There is No Me, There is Only You

18873_260035020892_8228318_n I’m going back to work. Which seems like a ridiculous thing to say because I’m writing those words with chapped, painful hands, hands that have not stopped moving, even for a full night of sleep, in the three years during which I’ve been a stay-at-home-mom. Honestly, this work has been the most physically and emotionally difficult, and the most spiritually challenging of any I’ve ever done. It wasn’t so hard with my first. One is tiring. Two is crazy-making. At least when they’re within 2 years of each other. Even when you’re parenting with a blessedly devoted husband and father. The need in these little beings is frighteningly constant. The need for me, that is, and I’d never before longed NOT to be needed. It’s not something I would have easily grasped before I had children, how overwhelming it can be. It’s like my neighbor Nancy, who raised five daughters, says: just going to the bathroom by yourself is a break. The way I get through it is by remembering something my teacher, the woman who ran my local dhikr, used to say: “there is no me, there is only you.” To this day, I have no idea whether by that ‘you’ she meant ‘You’, as in, the divine, or whether she meant any other person, in an offering of limitless service to God’s creation. Either way, I’ve found devout selflessness a more useful sentiment than despair at 4 a.m. when I’ve been woken every hour on the hour since 11 p.m. by a beautiful but teething baby. The decision to return to work came when it became apparent that our dreamed-of move back to the East Coast would not be immanent. We know that to raise the kids to feel the richness we’ve felt in our lives, we need to be back in a deeper community than we have here in the Midwest. But for some reason things are just not opening up for that move as quickly as we’d like. Our friendships here are strong, but few, and the long winters seem to drive everyone, particularly those with small children, into tight family cloisters. I was feeling the onset of another long winter and knew I would need an anchor outside of the house, some consistent adult conversation besides my sweet spouse. And, as soon as I articulated the need, things opened up in the way they do when they are meant for you. I said, “I can really only imagine this one part-time position fitting into our lives and covering the cost of child care. But that position has not been posted in years. In fact, I think they laid some people off recently.” Then I looked online that day, the position I wanted (at a local legal aid organization) was posted, I applied the following day, and the next day I was called for an interview. By the time I had my interview the following week, it was clear that they planned to offer me the job, and called me the next day. I start in two weeks. All told, the entire hiring process took two weeks, from the moment I decided I wanted to go back to work in this particular job, until the day I was offered that same job. There are some things that just shout “God’s will RIGHT OVER HERE!!!” Still, leaving these little ones, for even a few hours a day, is so hard. These co-sleeping, breast-fed, well-loved little bodies are in my care and have been for most of the last three years. And even as I write that I know it’s way, way too much. I know that my daughter loves her two mornings in preschool and that my son loves new faces. I also know that I would be a better parent with a break from parenting: from the relentless repetitive physical tasks of caring for the children, dressing, toileting, bathing, feeding, feeding, feeding, cleaning, holding, carrying, nursing, rocking and from the intense emotional need that my children bring first and most forcefully to their momma. I wonder, though, as a racial and religious minority, what it means to hand over child care to someone, however well-vetted, who isn’t like us. It’s hard enough trying to explain and nurture a Muslim identity in children when I am with the kids all the time. I mean, I’m still trying to explain to my daughter that Muslims don’t live in mosques. Or at least not most of them, most of the time. So what happens when I let someone other than me into that intimate space of care giver, comforter, nurturer with them and that someone brings in a wholly different set of beliefs, or, more frighteningly, no beliefs at all? And would I really be any more comfortable with a Muslim care giver, as Muslims are so very diverse in their viewpoints on everything from dress to devotion? I wish I had the opportunity to find out. I wish that mosques were the sort of places that hosted job postings for nannies and babysitters or welcoming spaces for stay-at-home moms and their children. But I have to work with what I have for now and trust that it is full of grace. So here I go. Away from the spiritual challenge of the children’s need — only so that I can meet that need with greater reserves, I tell myself, not so I can run away from it altogether. It turns out there is a me, and I am disappointed, as if I’ve failed some cosmic test. But then some words come to me that seem to fit here. They were spoken seven or so years ago as the end of a grace at some dear friends’ table: “and God, give us the strength to do your will. Amen.” Ameen. — Sofia Ali-Khan is about to not be a stay-at-home mom of two,  She has been a legal aid lawyer, a poet, and a potter.  She is working on her first novel and night weaning.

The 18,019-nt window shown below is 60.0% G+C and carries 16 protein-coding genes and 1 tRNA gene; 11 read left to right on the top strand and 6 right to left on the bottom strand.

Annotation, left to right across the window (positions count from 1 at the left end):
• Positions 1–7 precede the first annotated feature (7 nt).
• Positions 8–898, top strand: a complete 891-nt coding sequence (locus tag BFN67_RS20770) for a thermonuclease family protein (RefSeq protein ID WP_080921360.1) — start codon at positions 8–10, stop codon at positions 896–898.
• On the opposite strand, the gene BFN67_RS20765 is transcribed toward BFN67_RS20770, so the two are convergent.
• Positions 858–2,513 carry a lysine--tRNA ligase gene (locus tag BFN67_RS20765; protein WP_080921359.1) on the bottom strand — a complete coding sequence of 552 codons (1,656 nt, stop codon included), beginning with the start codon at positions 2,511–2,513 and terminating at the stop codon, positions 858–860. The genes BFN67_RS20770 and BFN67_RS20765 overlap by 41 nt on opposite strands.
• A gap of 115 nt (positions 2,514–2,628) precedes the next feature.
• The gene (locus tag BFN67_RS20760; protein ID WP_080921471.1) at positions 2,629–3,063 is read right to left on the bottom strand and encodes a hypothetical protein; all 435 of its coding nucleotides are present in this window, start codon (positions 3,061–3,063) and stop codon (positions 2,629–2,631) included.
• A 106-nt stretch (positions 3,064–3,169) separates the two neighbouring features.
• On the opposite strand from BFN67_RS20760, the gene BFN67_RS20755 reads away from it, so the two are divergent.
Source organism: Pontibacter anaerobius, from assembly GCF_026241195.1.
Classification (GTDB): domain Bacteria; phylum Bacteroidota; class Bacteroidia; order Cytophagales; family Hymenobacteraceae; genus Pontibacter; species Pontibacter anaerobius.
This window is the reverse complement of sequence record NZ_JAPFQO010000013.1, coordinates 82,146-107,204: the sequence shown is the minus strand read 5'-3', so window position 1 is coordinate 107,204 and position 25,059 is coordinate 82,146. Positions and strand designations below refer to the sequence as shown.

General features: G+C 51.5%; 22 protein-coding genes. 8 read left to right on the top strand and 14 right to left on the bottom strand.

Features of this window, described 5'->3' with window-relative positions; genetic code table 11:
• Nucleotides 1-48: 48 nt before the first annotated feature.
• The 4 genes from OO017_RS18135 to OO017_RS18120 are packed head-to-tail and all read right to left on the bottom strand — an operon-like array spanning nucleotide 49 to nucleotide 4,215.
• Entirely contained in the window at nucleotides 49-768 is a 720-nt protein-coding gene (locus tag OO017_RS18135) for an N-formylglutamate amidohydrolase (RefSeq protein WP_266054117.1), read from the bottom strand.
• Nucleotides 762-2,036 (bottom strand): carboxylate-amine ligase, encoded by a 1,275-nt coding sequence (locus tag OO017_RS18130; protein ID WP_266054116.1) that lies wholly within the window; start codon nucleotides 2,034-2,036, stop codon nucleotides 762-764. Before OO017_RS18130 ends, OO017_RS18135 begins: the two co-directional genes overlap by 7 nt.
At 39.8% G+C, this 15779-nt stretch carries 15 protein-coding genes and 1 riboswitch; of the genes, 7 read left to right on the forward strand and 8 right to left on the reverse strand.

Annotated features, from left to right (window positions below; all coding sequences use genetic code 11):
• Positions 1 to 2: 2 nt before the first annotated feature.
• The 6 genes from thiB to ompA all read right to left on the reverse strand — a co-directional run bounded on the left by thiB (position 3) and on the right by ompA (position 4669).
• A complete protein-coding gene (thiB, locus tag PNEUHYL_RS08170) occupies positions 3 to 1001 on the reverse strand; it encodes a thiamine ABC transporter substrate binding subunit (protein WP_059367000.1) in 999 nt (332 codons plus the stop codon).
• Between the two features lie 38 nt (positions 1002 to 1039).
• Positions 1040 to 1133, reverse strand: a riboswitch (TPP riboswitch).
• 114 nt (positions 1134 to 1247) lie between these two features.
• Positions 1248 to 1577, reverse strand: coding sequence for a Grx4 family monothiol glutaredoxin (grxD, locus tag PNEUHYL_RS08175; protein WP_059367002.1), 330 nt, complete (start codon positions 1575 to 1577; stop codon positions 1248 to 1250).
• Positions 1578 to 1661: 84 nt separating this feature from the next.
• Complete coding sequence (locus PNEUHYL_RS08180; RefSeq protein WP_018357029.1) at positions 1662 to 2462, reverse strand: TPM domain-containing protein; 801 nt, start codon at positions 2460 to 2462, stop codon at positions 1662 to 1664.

One Comment on “There is No Me, There is Only You”

  1. Sending good vibes to you and your babies from far away, from a fellow mamma-lawyer!